Sunday, July 5, 2009
Virtual Assistance for Small Business
With over 70% of the economic experts expecting a last quarter uptick in the economy, now is the perfect time to start preparing for the extra business. I am a big fan of using virtual assistants to help build out my team during peak seasons. This is an especially useful business strategy in today’s market place. One of the best lessons a recession can teach us is that in many circumstances variable costs beat fixed costs any day. To survive the feast or famine rollercoaster of entrepreneurship, you need to make sure your expenses mimic those same ups and downs.
Benefits of Virtual Assistants
Adding virtual assistants to your workforce is a terrific way to turn a traditionally “fixed” expense, like payroll, into a more cash flow friendly variable expense. Let me explain how it would work. For example, most business advisers suggest that payroll expenses should average 20-30% of your sales. This would mean that when sales are flush at $250,000/month that translates into payroll expenses of $50-75,000. When sales hit a downturn at only $50,000/month, your payroll would then move back to a more manageable, $10-15,000. As a business owner, how closely you adhere to this ratio means the difference between bleeding red and staying in the black.
Additional Benefits Include:
1. No payroll taxes or employee benefit expenses
2. No “on site” office space requirements
3. No costly training programs when hiring experienced VA’s
4. No long term commitment
5. No morale draining lay offs during slow seasons
Understanding the Relationship
When considering virtual assistants to help manage business tasks, there are a couple considerations to keep in mind. For starters, they are not your employee but independent contactors. This means they will most likely have other tasks and deadlines on their schedule while they are working for you. READ: They are on their clock- not yours. Make sure you are respectful of time constraints and provide as much advanced notice of tasks, deadlines, and special circumstances as possible. As with many business relationships, communication is critical. You can’t blame a virtual assistant for not living up to your expectations if you never made those expectations clear. In other words, don’t just say you need something “right away”, make sure you define “right away” as within two hours.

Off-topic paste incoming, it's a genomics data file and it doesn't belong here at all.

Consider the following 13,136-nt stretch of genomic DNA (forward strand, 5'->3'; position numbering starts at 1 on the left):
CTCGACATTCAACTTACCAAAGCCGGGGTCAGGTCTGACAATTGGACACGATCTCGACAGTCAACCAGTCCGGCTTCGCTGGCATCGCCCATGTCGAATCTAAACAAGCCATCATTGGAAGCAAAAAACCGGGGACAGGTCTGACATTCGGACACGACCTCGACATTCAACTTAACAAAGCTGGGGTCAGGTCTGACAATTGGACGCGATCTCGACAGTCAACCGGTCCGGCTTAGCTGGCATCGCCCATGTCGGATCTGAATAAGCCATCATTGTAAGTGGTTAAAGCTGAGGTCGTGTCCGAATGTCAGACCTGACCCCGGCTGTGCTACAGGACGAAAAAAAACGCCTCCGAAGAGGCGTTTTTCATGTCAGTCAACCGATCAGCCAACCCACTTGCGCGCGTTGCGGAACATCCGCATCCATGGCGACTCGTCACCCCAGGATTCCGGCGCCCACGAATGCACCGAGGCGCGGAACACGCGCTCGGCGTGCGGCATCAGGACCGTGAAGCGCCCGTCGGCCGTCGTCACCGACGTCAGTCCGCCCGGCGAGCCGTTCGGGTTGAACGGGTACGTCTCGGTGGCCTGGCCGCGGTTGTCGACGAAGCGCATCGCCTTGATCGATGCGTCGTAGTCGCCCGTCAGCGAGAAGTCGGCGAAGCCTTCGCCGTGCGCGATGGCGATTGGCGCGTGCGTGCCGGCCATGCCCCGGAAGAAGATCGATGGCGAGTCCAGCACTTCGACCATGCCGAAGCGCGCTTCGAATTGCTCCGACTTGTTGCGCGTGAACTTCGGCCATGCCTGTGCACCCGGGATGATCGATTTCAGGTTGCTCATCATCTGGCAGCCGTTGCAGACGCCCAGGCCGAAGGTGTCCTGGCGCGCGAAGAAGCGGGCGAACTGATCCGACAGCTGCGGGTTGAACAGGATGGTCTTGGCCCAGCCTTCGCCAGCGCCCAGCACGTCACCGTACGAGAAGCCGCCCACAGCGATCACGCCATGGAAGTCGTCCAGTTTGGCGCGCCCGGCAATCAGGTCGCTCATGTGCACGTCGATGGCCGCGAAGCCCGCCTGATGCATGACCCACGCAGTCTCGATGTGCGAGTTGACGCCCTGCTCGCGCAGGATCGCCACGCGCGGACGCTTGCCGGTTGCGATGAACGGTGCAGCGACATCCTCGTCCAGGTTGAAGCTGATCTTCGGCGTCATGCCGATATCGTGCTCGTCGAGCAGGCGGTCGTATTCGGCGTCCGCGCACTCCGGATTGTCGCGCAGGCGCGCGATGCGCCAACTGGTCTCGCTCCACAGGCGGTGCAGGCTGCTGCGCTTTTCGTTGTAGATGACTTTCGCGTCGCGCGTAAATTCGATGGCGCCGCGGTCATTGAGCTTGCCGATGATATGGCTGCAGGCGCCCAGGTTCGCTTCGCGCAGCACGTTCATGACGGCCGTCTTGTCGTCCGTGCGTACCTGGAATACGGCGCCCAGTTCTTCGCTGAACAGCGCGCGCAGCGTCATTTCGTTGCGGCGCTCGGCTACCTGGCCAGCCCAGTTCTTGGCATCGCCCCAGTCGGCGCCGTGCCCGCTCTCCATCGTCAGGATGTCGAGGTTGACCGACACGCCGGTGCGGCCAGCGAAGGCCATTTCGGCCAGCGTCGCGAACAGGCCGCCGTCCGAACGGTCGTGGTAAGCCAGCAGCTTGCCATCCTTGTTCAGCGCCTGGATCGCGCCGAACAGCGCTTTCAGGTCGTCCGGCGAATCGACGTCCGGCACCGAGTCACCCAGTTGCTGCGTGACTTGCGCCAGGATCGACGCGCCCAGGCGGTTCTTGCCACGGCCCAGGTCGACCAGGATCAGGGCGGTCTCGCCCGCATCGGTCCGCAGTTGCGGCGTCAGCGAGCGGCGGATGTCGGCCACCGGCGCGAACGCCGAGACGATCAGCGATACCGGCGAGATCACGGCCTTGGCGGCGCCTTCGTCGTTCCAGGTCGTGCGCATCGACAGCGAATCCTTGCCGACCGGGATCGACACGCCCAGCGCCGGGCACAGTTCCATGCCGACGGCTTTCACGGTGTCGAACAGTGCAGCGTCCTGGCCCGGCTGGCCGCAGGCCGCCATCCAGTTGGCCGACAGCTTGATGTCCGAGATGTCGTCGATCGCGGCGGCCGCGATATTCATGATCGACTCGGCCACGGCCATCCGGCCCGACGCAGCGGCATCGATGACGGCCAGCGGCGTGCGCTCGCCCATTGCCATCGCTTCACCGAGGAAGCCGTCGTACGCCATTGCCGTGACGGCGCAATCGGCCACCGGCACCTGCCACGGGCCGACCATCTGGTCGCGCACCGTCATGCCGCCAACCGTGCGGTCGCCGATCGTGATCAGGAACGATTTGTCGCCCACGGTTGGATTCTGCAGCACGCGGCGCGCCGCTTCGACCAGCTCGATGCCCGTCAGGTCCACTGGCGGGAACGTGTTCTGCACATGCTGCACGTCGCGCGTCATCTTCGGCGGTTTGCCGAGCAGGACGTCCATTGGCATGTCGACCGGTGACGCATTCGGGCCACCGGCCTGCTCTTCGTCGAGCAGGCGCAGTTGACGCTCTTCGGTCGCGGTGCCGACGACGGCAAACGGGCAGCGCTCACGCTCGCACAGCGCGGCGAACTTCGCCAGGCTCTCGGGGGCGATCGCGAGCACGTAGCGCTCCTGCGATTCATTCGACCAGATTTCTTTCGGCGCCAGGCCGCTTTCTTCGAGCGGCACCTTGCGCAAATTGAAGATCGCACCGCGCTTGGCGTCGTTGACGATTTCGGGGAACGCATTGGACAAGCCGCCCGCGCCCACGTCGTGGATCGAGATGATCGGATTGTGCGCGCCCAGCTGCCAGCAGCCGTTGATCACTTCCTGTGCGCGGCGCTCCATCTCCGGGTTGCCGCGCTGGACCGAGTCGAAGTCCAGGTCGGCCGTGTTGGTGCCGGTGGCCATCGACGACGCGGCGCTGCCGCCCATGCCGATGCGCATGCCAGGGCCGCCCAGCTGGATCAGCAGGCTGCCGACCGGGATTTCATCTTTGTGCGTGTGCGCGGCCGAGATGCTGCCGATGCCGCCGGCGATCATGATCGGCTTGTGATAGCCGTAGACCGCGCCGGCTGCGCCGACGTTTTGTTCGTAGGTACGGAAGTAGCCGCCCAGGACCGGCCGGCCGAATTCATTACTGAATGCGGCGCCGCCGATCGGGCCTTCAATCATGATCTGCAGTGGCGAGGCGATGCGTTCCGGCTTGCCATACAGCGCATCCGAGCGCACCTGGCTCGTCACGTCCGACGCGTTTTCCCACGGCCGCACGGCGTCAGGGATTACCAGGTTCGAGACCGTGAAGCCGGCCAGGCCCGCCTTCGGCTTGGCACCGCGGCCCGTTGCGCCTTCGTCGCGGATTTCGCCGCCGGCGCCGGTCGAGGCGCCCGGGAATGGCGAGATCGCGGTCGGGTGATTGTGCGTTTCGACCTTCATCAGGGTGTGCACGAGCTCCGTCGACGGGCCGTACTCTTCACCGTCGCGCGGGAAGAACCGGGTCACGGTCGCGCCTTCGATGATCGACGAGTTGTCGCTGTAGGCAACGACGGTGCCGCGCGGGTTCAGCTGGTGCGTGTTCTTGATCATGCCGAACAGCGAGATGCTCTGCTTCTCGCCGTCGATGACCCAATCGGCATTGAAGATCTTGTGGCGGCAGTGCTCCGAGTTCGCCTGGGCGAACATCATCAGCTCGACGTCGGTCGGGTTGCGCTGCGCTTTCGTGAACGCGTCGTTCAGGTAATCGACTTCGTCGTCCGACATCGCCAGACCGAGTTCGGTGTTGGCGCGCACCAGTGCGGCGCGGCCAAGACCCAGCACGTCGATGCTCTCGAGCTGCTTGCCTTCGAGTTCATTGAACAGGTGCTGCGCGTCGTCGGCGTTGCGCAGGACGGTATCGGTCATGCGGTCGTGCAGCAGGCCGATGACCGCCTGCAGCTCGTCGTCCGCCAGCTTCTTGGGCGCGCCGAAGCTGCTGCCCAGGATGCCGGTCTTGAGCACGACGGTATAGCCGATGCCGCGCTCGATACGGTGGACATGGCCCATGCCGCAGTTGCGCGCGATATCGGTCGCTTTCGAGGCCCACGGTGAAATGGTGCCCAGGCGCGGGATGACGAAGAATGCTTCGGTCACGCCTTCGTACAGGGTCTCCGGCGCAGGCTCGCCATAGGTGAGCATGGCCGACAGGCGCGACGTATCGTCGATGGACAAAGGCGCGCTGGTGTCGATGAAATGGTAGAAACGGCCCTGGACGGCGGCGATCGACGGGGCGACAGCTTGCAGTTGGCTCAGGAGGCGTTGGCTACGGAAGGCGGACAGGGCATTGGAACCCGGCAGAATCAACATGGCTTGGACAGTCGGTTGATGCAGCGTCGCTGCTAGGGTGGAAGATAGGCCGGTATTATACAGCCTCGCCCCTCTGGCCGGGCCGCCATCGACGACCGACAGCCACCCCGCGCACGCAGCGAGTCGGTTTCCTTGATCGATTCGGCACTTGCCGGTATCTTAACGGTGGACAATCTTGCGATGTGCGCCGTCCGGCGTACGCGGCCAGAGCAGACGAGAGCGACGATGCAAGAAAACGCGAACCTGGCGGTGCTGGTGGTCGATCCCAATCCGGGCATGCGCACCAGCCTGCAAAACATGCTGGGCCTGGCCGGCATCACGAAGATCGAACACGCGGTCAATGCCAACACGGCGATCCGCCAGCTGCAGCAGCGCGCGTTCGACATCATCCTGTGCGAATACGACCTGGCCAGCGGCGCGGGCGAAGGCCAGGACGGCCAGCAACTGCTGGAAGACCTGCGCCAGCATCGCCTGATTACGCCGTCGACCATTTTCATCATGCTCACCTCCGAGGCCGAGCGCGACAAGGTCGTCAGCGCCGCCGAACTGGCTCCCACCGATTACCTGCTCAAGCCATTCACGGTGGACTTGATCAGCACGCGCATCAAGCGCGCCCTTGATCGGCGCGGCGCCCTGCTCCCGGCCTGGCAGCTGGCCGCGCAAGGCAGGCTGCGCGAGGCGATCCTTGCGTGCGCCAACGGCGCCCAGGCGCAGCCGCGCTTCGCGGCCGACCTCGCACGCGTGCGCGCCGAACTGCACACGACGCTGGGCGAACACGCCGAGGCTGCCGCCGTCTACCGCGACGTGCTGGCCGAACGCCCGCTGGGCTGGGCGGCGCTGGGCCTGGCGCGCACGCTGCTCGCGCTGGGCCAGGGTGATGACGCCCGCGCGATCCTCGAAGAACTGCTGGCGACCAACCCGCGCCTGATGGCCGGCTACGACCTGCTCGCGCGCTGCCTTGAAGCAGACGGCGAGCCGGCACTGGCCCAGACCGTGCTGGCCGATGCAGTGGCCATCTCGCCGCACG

I also think it is wise to start slowly when building a new relationship with a virtual assistant. For example, instead of requesting that they create a new website for you, start by having them update your blog template first. As each task is completed satisfactorily, and communication strengthens, you can then proceed to larger and more complex tasks. Also, be sure to discuss with potential VA’s their strengths and weaknesses to ensure the best experience possible. If you are in the real estate field, consider searching for VA’s with backgrounds in real estate. If you an entrepreneur looking for marketing help, be sure to search for VA’s with a background in marketing or who are currently active in social media.
If you have never considered hiring a virtual assistant to build out your team, I strongly suggest taking a second look. As technology continues to advance and better networking platforms are built, virtual work relationships will only become even easier. A couple great places to start your search for virtual help include Guru.com, Freelance.com, RentACoder.com, or a simple “virtual assistant” search on Google.
Written by: Heather Nolte